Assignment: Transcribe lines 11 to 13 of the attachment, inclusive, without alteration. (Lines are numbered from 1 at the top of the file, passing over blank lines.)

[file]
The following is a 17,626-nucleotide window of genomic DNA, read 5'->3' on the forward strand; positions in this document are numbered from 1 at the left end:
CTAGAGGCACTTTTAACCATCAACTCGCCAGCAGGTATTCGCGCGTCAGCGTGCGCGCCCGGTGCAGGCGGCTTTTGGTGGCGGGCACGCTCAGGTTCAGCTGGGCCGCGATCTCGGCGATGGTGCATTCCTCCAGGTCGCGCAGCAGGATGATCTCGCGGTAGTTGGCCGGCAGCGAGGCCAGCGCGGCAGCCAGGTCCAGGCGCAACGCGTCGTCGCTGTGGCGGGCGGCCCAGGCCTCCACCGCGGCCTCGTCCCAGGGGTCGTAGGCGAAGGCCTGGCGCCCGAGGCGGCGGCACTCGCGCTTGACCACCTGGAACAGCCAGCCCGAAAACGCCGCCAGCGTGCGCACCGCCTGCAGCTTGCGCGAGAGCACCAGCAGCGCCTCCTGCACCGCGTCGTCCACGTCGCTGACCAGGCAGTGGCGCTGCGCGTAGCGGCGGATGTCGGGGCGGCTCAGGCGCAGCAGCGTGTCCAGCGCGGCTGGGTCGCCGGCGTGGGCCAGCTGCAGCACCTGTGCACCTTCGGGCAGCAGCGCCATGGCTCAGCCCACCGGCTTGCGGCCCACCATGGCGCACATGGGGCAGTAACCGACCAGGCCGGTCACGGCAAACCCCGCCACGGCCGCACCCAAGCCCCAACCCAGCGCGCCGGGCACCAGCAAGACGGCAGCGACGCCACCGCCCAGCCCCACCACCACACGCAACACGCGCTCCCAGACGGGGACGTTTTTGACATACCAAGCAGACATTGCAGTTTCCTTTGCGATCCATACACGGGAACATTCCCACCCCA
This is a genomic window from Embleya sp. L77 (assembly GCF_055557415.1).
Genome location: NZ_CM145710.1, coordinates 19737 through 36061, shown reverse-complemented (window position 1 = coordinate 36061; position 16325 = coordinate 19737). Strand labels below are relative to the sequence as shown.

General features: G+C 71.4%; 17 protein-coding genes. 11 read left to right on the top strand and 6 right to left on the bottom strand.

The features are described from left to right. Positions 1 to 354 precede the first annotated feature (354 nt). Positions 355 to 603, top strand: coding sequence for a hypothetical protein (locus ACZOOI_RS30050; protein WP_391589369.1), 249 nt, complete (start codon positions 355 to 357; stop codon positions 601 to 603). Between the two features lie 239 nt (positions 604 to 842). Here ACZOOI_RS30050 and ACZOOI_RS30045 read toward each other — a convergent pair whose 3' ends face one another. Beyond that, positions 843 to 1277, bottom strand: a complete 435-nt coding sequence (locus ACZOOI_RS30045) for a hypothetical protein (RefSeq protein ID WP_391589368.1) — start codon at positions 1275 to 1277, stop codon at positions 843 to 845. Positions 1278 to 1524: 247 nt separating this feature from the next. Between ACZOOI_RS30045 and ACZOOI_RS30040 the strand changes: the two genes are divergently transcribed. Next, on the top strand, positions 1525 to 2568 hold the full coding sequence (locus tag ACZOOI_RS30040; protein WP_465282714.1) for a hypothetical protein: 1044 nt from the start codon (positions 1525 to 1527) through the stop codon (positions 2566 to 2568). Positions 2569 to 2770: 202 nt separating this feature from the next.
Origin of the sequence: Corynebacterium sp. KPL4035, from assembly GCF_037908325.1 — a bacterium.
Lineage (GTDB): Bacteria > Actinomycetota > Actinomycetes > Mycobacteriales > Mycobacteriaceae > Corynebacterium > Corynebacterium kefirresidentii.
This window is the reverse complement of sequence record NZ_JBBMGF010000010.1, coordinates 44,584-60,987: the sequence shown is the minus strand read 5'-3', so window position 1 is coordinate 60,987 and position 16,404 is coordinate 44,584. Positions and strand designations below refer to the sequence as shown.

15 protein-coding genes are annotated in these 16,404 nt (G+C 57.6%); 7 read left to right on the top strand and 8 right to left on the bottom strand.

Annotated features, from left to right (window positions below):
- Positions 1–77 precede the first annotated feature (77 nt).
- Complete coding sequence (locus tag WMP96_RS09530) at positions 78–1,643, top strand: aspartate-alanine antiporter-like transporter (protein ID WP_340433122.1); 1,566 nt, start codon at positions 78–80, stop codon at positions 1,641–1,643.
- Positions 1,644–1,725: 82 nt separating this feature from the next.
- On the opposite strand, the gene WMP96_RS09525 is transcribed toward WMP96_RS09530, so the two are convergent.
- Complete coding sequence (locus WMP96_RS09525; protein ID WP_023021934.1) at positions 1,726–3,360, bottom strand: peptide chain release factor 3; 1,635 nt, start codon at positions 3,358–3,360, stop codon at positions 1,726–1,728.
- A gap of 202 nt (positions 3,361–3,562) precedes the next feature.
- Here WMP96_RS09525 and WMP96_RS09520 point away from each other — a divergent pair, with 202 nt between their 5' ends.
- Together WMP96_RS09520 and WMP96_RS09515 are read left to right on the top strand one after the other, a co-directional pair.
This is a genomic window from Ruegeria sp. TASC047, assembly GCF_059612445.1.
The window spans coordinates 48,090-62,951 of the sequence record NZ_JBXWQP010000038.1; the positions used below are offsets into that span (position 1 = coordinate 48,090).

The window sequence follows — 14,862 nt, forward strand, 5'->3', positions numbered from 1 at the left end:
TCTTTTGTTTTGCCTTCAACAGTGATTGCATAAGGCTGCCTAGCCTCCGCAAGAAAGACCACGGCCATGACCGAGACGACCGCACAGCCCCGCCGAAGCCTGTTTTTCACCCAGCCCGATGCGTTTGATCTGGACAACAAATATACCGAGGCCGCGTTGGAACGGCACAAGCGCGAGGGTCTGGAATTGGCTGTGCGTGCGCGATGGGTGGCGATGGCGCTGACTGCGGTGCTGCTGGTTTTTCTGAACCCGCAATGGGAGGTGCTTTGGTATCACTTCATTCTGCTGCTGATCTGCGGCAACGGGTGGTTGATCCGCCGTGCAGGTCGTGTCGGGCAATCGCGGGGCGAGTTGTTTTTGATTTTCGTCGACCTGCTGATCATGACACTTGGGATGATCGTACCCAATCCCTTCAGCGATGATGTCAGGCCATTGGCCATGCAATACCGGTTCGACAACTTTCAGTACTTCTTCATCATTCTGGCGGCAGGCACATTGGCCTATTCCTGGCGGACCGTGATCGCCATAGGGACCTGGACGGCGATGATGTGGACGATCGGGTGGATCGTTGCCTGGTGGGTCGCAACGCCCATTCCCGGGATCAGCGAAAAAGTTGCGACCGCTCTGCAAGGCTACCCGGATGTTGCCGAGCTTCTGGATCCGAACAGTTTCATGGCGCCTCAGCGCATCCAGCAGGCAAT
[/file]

Annotated features, from left to right (window positions below):
- Positions 1–77 precede the first annotated feature (77 nt).
- Complete coding sequence (locus tag WMP96_RS09530) at positions 78–1,643, top strand: aspartate-alanine antiporter-like transporter (protein ID WP_340433122.1); 1,566 nt, start codon at positions 78–80, stop codon at positions 1,641–1,643.